Lucky stretched his wings and gave them a few experimental flaps, the test eliciting a pause. He flapped the left wing again. Did the muscle feel tight? Suddenly his stomach felt cold and leaden, and he took a few deep, slow breaths.

“Hey, Lucky! Good luck!”

Lucky turned to see his mother and brother descending from the sky. He stepped forward to embrace them both. “Hey, guys. Slip, what’re you doing up? Isn’t it past your bedtime?”

“I wanted to see you race! Mom said I could stay up, just this once.”

“It is a weekend, after all. And you didn’t think we’d miss your big day, did you?”

Lucky smiled, and his stomach lightened. “Thanks guys. I really appreciate it.”

Evengale kissed her eldest son’s forehead and give him a tight hug. “Your father would be here too, if he could.”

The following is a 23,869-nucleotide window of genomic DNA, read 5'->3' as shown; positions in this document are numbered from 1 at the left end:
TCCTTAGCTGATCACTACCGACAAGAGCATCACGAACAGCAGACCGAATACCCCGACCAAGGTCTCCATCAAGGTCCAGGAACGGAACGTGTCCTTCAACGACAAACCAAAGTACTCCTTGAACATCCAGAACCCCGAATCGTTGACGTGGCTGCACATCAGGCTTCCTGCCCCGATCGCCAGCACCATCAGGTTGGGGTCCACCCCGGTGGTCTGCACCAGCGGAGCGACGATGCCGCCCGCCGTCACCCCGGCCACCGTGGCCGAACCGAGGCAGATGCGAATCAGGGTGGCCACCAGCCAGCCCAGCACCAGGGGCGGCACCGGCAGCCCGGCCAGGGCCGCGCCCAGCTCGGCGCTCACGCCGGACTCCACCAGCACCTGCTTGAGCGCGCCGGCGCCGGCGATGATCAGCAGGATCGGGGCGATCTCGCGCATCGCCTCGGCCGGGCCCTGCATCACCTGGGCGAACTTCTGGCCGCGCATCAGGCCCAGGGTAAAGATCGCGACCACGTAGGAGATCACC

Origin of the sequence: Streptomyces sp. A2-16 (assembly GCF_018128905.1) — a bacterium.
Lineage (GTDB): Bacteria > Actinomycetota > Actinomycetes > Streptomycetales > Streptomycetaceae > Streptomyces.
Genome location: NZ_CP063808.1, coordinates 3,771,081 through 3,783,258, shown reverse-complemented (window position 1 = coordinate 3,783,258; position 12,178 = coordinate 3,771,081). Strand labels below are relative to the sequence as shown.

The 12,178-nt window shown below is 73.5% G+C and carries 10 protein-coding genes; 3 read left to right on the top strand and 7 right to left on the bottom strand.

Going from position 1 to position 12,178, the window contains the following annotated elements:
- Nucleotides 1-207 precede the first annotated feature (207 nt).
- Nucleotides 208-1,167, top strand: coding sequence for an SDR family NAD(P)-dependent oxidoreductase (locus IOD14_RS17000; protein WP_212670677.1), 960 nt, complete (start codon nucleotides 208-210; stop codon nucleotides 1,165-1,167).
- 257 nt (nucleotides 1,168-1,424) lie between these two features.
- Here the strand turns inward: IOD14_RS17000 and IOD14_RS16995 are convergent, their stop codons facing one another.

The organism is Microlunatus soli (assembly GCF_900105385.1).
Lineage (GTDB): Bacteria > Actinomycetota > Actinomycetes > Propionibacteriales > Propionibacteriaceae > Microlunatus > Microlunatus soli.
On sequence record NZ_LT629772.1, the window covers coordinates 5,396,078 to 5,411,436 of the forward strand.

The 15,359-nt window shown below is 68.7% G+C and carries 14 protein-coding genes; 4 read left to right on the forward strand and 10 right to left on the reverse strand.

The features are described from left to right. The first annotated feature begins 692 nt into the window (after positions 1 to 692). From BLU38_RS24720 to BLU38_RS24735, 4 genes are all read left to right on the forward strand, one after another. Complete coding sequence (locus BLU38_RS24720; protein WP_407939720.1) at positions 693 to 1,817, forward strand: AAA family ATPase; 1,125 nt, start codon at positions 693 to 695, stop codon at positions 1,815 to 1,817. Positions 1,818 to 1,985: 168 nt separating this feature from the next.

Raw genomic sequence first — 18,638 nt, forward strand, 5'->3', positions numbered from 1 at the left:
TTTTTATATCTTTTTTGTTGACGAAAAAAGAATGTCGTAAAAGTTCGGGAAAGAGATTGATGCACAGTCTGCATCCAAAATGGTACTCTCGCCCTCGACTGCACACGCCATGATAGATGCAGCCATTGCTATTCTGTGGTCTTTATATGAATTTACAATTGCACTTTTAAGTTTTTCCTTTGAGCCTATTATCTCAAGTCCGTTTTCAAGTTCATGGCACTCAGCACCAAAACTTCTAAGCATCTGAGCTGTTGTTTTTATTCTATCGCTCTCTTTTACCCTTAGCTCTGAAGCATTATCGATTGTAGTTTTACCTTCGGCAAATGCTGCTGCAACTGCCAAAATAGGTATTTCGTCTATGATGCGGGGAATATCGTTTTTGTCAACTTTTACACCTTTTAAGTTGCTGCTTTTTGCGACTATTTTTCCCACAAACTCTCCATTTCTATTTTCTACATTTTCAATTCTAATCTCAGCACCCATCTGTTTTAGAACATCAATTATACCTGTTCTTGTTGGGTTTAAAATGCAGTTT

“Yeah, I know. Thanks.”

A shrill whistle cut through the area, and one of the race officials started shouting directions.

“Guys, that’s me. I gotta go. My section’s lining up.”

Slipstream jumped up and wrapped his forehooves around Lucky’s neck. “Good luck!”

Lucky ruffled his younger brother’s mane. “Thanks, bro.”

“We’ll see you at the finish line, dear.”

Lucky took off for the starting area. He was running the third leg of the race, whose path lead through Thunder Canyon to the finish line. Glimpse and Lily had taken the first and second legs, respectively.

Thunder Canyon was an area prone to intense magical weather, which tended to manifest as constant thunderstorms. Their starting line wasn’t quite at the mouth of the canyon, but the rolls of thunder echoing from it were still close.

It was a dangerous area, but that was why there were race officials and medics standing by. If a pony couldn’t stomach a little danger, a nyctan triathlon was not the place for them.